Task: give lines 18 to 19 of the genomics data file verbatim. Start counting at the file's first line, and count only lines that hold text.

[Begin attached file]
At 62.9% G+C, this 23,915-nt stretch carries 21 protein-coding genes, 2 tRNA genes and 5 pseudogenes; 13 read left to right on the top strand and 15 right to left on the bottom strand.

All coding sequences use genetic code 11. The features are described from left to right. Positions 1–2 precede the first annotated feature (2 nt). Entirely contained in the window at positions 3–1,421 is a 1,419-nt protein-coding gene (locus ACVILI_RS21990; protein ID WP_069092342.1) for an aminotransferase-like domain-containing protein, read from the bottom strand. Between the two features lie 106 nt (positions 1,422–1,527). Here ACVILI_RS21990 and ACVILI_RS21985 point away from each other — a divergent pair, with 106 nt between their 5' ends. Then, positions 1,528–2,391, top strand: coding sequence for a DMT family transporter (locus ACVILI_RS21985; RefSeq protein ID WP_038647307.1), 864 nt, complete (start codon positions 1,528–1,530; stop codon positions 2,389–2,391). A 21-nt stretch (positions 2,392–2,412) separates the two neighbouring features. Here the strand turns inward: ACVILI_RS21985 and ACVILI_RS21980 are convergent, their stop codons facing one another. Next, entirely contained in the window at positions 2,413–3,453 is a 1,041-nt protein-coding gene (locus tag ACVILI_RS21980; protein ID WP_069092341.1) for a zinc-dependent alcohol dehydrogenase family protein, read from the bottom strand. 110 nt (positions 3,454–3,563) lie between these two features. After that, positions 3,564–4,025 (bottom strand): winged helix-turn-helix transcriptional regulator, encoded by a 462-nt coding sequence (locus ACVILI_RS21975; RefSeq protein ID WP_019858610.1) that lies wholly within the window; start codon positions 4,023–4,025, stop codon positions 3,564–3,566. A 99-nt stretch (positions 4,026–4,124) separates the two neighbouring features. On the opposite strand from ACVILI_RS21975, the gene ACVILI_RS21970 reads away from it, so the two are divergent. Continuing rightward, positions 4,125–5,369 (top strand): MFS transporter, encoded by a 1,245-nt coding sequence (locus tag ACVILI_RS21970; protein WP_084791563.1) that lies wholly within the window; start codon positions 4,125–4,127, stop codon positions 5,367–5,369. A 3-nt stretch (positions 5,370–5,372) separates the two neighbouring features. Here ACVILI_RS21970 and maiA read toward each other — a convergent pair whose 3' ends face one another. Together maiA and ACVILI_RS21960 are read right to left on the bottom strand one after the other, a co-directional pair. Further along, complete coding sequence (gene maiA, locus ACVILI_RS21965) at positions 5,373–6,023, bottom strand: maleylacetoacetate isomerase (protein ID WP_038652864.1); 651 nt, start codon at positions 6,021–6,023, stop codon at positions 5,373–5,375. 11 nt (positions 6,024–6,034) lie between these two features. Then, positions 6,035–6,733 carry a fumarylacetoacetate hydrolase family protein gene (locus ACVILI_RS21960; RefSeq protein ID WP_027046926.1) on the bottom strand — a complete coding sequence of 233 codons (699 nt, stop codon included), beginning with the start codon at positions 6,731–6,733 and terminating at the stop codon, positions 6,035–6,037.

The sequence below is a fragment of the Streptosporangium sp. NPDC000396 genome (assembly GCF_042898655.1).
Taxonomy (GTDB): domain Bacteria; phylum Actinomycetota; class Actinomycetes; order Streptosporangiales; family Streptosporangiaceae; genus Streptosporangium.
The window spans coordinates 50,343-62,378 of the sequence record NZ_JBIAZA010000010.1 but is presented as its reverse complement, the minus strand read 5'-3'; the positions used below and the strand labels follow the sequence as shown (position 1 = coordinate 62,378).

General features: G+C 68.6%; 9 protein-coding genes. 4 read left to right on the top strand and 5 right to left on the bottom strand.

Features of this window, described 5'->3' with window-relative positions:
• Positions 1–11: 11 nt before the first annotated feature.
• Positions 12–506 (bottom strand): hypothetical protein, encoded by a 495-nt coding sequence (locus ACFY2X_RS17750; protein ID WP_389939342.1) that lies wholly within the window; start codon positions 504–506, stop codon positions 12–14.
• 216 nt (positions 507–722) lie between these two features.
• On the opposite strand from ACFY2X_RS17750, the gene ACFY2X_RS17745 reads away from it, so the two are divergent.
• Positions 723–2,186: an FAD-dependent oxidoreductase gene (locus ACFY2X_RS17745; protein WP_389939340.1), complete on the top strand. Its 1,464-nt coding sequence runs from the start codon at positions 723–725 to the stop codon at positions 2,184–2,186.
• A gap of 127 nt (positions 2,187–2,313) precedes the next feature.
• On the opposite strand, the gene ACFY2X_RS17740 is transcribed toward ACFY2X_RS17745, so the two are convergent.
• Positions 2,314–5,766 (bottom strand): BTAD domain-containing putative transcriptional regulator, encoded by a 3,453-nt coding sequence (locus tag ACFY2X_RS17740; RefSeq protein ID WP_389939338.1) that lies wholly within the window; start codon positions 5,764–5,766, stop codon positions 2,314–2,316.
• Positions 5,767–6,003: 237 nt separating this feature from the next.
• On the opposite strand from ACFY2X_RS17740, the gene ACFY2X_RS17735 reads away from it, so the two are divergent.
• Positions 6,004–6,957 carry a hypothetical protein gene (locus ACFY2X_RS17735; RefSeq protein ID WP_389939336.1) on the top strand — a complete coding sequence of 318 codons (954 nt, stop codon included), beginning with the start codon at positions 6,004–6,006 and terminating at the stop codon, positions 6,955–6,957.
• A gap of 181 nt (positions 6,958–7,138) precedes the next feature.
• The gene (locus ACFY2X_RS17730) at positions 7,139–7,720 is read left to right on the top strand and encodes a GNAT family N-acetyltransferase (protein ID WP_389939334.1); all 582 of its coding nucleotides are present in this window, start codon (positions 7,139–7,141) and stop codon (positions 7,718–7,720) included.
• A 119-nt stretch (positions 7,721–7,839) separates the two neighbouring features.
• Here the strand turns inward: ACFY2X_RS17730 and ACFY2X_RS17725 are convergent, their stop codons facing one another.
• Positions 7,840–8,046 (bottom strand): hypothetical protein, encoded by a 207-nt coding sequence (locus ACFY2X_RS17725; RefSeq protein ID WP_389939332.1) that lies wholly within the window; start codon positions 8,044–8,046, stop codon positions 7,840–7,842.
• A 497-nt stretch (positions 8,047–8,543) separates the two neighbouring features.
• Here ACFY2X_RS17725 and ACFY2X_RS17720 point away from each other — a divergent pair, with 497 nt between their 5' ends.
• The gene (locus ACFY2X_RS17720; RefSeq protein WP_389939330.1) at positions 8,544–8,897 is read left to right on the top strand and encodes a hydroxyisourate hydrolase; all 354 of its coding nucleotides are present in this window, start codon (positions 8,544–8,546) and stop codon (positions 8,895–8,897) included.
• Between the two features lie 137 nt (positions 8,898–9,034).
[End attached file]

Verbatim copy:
• Positions 6,004–6,957 carry a hypothetical protein gene (locus ACFY2X_RS17735; RefSeq protein ID WP_389939336.1) on the top strand — a complete coding sequence of 318 codons (954 nt, stop codon included), beginning with the start codon at positions 6,004–6,006 and terminating at the stop codon, positions 6,955–6,957.
• A gap of 181 nt (positions 6,958–7,138) precedes the next feature.